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Fitbit & Google Are Developing A Wearable For Older Kids

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Fitbit & Google Are Developing A Wearable For Older Kids-GadgetAny
Fitbit & Google Are Developing A Wearable For Older Kids

According to reports, Fitbit and Google are trying to create a wearable for children. Two employees acquainted with the device, code-named Project Eleven (a play on the character from Stranger Things), told Business Insider in an exclusive report that it’s intended to “help older kids build good connections with their phones and social media.”

Parents would be able to contact and locate their children via the device’s cellular and GPS connectivity without the use of a phone thanks to the safety features it is packed with. Employees added that Project Eleven was prototyped with and without a screen and that new bands will be given to them each month as part of a subscription service.

Fitbit & Google Are Developing A Wearable For Older Kids
Image: healthline

The Fitbit team in Australia is developing Project Eleven under the direction of Anil Sabharwal, vice president of special projects. The wearable is slated to debut in 2024, however staff members stated that the timeframe and associated plans are flexible.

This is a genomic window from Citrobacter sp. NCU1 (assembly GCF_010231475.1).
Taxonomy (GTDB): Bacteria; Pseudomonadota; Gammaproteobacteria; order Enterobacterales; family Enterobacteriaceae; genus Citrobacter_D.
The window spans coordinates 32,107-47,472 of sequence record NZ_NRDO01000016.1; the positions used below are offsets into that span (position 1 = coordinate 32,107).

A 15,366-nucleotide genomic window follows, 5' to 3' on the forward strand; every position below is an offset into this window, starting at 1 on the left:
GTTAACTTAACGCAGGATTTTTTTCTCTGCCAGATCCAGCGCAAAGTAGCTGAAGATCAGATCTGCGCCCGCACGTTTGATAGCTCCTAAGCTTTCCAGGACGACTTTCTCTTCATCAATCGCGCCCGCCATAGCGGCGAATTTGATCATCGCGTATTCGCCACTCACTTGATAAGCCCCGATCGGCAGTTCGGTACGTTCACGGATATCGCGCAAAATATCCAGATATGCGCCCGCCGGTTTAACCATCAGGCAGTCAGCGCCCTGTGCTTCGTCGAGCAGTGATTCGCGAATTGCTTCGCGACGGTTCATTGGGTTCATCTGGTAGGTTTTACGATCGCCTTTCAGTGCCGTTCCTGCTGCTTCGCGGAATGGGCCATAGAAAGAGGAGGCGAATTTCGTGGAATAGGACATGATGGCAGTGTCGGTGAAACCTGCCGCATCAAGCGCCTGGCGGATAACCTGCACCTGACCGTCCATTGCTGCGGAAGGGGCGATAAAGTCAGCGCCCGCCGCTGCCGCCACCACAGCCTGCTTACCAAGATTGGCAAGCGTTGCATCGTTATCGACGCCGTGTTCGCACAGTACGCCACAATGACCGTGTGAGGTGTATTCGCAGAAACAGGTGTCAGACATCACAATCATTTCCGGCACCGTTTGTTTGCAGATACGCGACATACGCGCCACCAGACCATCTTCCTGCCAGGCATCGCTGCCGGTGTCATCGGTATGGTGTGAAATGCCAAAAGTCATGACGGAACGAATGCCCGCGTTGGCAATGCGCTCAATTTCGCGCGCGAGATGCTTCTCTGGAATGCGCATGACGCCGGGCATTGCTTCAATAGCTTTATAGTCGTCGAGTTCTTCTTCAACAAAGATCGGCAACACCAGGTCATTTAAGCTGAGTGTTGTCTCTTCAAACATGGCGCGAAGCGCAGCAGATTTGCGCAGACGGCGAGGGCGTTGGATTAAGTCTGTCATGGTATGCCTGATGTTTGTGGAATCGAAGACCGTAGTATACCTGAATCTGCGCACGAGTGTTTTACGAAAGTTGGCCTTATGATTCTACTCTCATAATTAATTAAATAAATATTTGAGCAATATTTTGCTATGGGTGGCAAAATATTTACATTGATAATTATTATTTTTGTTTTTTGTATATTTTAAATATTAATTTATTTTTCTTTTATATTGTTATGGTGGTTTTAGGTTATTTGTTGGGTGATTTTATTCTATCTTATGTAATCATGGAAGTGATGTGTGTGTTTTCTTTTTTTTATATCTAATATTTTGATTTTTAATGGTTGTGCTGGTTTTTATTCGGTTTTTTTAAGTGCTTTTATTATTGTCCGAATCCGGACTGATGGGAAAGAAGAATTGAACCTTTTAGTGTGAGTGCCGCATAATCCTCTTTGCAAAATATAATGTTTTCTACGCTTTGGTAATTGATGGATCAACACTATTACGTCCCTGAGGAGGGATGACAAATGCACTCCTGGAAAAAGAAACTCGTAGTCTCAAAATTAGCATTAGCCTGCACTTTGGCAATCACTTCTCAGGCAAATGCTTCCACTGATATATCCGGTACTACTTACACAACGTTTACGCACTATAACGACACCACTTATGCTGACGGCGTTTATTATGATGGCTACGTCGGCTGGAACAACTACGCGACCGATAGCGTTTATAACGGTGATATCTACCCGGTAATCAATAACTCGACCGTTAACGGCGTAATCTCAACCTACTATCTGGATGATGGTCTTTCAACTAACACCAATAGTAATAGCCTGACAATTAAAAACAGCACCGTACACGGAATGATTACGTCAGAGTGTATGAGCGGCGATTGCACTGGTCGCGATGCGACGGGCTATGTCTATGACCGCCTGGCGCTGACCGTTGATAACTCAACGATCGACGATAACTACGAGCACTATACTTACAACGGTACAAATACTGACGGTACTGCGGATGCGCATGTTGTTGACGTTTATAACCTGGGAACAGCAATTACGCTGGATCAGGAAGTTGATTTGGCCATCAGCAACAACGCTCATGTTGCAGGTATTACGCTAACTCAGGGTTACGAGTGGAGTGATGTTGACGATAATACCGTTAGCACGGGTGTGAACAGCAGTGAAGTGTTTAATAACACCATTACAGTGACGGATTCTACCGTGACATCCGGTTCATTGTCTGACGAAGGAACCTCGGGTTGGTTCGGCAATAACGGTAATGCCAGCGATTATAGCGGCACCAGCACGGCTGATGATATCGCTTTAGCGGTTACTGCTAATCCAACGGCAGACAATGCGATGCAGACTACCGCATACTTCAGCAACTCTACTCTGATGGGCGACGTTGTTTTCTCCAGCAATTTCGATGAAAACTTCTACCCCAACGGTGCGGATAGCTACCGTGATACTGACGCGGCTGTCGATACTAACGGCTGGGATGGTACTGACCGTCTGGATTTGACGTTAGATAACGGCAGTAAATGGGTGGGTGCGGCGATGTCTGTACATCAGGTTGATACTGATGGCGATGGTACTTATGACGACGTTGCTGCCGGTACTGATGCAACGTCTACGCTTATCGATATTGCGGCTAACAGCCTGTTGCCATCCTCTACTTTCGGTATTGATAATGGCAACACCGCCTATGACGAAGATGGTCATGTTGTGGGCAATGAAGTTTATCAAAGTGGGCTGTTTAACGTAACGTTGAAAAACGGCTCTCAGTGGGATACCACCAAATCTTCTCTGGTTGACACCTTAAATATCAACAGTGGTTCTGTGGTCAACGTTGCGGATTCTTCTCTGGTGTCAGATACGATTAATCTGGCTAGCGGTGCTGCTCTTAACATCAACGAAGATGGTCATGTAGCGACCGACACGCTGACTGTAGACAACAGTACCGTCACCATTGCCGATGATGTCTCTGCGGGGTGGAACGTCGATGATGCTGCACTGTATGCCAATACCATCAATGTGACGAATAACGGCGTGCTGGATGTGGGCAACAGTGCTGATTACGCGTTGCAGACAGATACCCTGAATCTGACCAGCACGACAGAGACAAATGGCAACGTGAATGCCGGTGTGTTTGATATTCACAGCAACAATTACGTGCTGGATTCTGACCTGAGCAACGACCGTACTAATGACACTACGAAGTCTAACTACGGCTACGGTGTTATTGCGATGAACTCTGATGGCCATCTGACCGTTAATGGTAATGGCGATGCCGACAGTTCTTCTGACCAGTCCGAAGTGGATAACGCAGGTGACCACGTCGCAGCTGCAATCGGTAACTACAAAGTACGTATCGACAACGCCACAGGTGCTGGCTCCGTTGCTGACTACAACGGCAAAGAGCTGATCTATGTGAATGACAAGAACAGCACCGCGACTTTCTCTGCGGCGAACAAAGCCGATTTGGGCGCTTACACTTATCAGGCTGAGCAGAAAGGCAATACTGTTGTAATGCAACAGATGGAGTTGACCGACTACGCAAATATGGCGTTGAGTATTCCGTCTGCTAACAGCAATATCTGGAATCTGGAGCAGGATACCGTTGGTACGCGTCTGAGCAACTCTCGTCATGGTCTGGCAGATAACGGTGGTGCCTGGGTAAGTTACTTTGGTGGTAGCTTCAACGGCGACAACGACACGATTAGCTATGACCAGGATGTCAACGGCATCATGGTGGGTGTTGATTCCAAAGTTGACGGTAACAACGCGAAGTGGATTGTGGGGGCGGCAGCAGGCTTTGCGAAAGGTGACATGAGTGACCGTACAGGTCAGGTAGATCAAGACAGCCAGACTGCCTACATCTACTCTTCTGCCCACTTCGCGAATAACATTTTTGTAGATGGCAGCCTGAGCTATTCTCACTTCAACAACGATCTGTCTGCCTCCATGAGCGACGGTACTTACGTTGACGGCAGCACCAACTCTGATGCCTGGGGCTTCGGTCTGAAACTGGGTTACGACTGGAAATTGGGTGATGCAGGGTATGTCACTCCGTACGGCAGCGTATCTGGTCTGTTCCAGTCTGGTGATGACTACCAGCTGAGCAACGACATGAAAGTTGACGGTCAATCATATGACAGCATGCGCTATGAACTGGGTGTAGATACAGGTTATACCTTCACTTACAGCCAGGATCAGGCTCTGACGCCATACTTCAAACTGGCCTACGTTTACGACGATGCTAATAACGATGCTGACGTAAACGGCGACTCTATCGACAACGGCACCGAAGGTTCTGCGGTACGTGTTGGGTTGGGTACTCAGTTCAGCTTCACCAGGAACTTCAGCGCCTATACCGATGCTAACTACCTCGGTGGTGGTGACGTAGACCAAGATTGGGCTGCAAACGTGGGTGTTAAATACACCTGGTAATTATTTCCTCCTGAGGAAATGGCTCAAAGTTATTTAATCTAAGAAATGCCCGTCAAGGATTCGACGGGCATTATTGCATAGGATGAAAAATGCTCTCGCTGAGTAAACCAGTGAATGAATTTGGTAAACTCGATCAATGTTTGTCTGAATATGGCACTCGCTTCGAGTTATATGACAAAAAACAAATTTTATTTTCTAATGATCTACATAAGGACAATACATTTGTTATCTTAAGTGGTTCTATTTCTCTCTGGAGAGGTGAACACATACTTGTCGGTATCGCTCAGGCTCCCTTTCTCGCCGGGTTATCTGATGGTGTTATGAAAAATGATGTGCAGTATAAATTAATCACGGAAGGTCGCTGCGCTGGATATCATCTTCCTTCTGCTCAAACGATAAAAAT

Last year, Fitbit was developing a smartphone for children and older adults that would have featured cellular connectivity and a camera, but it was scrapped due to the Google acquisition as well as logistical and technical difficulties. Meta tried to create the Facebook smartwatch, which had a camera, but the project was dropped in June due to budget constraints.

Fitbit
Image credit: futurumresearch

The Ace 3 was the first wearable Fitbit created for children, targeting children aged 6 to 12 and encouraging them to be physically active with the aim of completing 60 daily active minutes and 250 hourly steps. Like the Apple Watch, it also reminded people to get up and walk around after 50 minutes of inactivity.

We sincerely hope that a wearable that aids people in managing their phone and social media usage, let alone kids, enters the market. Kids need to learn how to manage their online and offline lives so they don’t repeat the online mistakes we did when we were their age — and even today, as adults, given the drama on Twitter, Instagram, and other social media platforms in recent years.

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Prelo Con

By Prelo Con

Following my passion by reviewing latest tech. Just love it.

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